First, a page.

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JOHANNESBURG — Inspired by birds of the order ‘Passeriformes’ (passerines), Matthew Whalley and his Johannesburg-based team have gone about developing innovative drone technology that can take off and land with the use of legs. Matthew’s company, appropriately dubbed ‘Passerine Aircraft Corporation‘ has even gone as far as attracting funding from Y Combinator, which is a well-known American seed accelerator. Whalley’s company has big ambitions to roll out their drones across the African continent as the rush for this technology gathers pace. Take a listen to Matthew’s story. – Gareth van Zyl
It’s a pleasure to welcome Matthew Whalley on the line from Johannesburg. Matthew, you’re the CEO of a company called Passerine Aircraft Corporation. Now, the use of the word ‘passerine’ is interesting because you’re developing drones that have legs, and which can use them to take off and land. Can you please tell us more?
Yes, so passerine is a family of birds, and we are developing drones that take off and land like birds. So, they have legs instead of a catapult or undercarriage. They don’t need a runway to take off, and they don’t have rotors. Instead, they launch themselves into the air like a bird by jumping.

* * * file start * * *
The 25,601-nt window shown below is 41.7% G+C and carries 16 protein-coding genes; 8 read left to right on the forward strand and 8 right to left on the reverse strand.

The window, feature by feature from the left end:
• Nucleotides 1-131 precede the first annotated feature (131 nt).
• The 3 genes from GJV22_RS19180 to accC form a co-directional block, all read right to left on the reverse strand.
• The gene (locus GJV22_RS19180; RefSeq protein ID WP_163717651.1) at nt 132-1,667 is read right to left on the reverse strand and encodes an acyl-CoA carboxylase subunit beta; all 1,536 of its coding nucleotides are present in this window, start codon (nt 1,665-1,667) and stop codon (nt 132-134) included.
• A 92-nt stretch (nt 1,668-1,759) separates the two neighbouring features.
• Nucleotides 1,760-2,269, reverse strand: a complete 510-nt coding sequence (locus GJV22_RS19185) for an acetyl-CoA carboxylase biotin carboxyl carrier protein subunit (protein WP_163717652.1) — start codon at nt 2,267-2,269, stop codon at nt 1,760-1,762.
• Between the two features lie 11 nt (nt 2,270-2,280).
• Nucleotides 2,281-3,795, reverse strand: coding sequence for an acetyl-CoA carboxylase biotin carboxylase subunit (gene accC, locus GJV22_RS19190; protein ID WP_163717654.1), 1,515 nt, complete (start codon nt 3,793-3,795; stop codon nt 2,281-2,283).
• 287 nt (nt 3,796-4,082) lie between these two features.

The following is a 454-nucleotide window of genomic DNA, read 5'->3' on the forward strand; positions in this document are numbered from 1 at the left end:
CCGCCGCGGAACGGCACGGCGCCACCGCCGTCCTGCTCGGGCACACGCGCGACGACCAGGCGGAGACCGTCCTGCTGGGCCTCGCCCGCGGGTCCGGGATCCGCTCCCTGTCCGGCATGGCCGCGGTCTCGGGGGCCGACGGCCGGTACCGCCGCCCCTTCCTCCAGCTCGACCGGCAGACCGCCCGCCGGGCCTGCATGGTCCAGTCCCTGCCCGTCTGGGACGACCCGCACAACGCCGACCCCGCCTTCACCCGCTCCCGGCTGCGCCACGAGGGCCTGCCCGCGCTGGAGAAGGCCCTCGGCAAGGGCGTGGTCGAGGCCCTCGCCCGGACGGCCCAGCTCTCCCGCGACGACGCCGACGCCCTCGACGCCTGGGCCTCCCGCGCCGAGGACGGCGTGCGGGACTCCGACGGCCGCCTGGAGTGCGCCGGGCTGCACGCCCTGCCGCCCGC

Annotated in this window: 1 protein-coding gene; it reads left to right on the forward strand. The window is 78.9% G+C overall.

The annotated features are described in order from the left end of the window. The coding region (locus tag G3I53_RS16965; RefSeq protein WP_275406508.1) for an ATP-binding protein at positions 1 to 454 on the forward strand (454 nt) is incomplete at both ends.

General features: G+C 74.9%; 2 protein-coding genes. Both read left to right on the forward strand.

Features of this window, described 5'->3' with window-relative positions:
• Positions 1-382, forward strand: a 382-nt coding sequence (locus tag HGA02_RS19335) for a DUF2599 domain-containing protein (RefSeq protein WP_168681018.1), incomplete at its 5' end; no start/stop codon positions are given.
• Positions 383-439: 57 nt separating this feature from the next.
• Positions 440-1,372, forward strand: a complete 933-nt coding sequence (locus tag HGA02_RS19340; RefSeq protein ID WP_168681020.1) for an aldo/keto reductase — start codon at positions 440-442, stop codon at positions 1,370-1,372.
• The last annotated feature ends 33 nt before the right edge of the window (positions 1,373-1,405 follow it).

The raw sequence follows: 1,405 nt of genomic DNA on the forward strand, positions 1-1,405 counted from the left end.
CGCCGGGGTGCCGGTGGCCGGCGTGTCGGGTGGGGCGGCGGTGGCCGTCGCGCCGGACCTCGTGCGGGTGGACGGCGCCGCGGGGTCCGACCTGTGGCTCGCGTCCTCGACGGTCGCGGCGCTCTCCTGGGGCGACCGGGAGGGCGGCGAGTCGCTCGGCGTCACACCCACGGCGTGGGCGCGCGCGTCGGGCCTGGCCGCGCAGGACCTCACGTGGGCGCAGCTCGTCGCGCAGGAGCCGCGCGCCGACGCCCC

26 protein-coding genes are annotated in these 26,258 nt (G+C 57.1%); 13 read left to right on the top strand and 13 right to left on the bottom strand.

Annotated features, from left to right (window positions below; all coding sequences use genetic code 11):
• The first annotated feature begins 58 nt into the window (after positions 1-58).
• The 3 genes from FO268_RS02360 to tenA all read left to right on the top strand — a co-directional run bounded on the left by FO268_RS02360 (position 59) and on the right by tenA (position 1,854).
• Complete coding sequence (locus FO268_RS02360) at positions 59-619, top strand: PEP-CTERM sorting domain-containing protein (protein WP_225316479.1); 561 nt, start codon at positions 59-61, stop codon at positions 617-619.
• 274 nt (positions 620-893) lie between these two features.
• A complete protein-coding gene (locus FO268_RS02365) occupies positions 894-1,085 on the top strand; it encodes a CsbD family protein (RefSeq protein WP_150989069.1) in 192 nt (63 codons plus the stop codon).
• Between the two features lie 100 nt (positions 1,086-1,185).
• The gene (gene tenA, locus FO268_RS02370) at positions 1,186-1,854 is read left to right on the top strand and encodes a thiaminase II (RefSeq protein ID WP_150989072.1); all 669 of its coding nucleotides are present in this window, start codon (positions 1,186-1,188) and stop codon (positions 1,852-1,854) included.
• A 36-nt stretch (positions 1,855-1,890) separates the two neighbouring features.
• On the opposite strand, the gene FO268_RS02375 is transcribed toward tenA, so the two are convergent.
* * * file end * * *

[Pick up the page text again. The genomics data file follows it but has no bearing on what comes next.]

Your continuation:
What would your drones be used for and who would use them?
There are a couple of different use cases. There is the surveillance-style mission, which would be for things like mines, doing geo surveys for railway monitoring, for power or pipeline monitoring. Then there’s the more exciting mission, which is package delivery, which would be the medical style delivery that’s being done largely in Africa – similar to what Zipline is doing, like delivering aid in Rwanda. So, that would be the more exciting mission that we are busy doing.
And you’re also developing a long-range commercial drone, which is capable of operating without any ground infrastructure?
Correct. So, not requiring ground infrastructure is quite important, particularly when it comes to operating in the developing world where you don’t have the airports, roadways etc. This is really designed for Africa and for the developing world to be able to perform the same missions we’re seeing in Europe, without needing to have that supporting infrastructure.